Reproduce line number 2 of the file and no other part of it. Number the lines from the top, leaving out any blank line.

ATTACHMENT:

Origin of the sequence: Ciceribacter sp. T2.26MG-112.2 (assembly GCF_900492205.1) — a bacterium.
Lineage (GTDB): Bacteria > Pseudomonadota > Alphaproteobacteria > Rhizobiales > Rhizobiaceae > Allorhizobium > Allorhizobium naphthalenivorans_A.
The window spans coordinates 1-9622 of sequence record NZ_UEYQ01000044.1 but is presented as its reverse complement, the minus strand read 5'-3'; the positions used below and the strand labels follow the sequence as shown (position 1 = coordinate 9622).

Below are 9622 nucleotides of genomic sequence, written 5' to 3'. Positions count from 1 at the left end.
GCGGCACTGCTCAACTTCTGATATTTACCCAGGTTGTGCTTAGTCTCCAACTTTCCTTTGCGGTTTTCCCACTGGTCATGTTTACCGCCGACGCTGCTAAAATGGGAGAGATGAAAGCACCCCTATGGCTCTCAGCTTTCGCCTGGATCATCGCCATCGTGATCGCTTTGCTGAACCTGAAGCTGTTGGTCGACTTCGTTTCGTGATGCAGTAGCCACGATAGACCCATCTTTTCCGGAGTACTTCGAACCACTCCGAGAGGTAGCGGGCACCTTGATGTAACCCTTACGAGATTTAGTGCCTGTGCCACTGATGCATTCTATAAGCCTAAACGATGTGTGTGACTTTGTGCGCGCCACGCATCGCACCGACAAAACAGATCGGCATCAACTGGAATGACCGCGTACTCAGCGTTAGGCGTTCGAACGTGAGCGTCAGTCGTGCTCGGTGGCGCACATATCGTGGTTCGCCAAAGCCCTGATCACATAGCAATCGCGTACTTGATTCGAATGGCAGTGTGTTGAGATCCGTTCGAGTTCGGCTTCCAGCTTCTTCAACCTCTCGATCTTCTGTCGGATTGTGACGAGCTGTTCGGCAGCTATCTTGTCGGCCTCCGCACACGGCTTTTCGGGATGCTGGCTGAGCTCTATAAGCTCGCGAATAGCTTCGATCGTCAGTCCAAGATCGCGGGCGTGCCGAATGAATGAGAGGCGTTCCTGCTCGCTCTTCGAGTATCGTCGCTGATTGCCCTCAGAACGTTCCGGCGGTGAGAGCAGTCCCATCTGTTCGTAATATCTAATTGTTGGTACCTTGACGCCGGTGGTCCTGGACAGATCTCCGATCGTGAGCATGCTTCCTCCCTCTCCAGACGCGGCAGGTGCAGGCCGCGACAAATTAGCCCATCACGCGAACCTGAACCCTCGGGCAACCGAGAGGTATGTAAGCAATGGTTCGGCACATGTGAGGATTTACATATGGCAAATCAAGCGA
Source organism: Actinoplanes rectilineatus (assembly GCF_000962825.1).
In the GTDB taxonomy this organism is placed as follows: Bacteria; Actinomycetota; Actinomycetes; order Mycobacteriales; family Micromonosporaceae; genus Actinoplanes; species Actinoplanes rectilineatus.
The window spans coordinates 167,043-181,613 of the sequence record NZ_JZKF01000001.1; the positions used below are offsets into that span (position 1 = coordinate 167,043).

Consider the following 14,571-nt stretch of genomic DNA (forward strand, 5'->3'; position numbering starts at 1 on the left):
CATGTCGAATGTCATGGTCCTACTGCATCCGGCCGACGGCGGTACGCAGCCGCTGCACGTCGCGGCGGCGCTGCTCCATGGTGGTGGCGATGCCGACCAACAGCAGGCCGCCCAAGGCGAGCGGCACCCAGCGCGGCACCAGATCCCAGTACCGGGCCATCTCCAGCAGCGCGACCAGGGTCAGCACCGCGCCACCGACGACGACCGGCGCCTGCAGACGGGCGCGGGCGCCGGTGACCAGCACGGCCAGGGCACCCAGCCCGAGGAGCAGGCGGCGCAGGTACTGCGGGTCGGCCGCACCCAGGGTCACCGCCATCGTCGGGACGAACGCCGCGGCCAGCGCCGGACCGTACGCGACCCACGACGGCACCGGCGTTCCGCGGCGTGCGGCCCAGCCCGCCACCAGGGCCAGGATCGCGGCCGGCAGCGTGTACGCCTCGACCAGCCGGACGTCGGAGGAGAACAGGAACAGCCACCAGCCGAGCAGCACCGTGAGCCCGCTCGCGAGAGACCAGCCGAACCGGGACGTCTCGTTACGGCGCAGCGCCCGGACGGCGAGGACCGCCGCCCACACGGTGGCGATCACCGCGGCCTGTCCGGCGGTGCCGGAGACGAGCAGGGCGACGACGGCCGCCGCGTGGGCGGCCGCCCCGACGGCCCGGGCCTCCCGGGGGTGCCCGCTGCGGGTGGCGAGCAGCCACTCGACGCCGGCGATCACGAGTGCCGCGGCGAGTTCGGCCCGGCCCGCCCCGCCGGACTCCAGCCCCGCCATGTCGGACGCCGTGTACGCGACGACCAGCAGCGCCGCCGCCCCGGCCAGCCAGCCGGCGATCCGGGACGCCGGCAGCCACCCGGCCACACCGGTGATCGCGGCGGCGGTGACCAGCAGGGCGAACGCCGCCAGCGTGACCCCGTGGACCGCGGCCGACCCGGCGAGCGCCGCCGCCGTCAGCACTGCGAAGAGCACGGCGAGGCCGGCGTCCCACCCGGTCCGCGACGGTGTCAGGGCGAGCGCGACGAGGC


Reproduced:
Lineage (GTDB): Bacteria > Pseudomonadota > Alphaproteobacteria > Rhizobiales > Rhizobiaceae > Allorhizobium > Allorhizobium naphthalenivorans_A.